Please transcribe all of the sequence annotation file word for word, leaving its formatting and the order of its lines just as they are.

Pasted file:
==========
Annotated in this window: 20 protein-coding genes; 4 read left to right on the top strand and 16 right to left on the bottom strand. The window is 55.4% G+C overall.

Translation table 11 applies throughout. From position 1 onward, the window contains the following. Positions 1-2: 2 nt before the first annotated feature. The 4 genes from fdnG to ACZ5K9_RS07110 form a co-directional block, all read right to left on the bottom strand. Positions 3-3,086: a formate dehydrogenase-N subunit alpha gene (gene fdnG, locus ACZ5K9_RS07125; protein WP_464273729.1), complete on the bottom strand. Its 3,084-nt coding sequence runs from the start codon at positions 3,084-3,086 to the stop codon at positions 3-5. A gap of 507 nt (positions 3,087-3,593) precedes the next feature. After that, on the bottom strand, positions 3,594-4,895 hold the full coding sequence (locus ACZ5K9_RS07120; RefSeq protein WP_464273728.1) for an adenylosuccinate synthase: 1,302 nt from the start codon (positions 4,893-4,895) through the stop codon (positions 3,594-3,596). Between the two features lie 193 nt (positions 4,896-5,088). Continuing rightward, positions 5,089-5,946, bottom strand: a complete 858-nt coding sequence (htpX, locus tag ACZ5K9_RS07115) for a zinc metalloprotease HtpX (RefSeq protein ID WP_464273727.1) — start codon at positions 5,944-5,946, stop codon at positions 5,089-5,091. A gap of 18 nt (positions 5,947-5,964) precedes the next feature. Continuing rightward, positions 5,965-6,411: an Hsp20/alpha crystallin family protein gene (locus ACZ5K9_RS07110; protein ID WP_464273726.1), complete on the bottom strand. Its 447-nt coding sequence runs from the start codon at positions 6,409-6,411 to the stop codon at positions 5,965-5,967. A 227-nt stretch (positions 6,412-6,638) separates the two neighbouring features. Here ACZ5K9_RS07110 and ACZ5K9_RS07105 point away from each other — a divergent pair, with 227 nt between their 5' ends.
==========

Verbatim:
Annotated in this window: 20 protein-coding genes; 4 read left to right on the top strand and 16 right to left on the bottom strand. The window is 55.4% G+C overall.

Translation table 11 applies throughout. From position 1 onward, the window contains the following. Positions 1-2: 2 nt before the first annotated feature. The 4 genes from fdnG to ACZ5K9_RS07110 form a co-directional block, all read right to left on the bottom strand. Positions 3-3,086: a formate dehydrogenase-N subunit alpha gene (gene fdnG, locus ACZ5K9_RS07125; protein WP_464273729.1), complete on the bottom strand. Its 3,084-nt coding sequence runs from the start codon at positions 3,084-3,086 to the stop codon at positions 3-5. A gap of 507 nt (positions 3,087-3,593) precedes the next feature. After that, on the bottom strand, positions 3,594-4,895 hold the full coding sequence (locus ACZ5K9_RS07120; RefSeq protein WP_464273728.1) for an adenylosuccinate synthase: 1,302 nt from the start codon (positions 4,893-4,895) through the stop codon (positions 3,594-3,596). Between the two features lie 193 nt (positions 4,896-5,088). Continuing rightward, positions 5,089-5,946, bottom strand: a complete 858-nt coding sequence (htpX, locus tag ACZ5K9_RS07115) for a zinc metalloprotease HtpX (RefSeq protein ID WP_464273727.1) — start codon at positions 5,944-5,946, stop codon at positions 5,089-5,091. A gap of 18 nt (positions 5,947-5,964) precedes the next feature. Continuing rightward, positions 5,965-6,411: an Hsp20/alpha crystallin family protein gene (locus ACZ5K9_RS07110; protein ID WP_464273726.1), complete on the bottom strand. Its 447-nt coding sequence runs from the start codon at positions 6,409-6,411 to the stop codon at positions 5,965-5,967. A 227-nt stretch (positions 6,412-6,638) separates the two neighbouring features. Here ACZ5K9_RS07110 and ACZ5K9_RS07105 point away from each other — a divergent pair, with 227 nt between their 5' ends.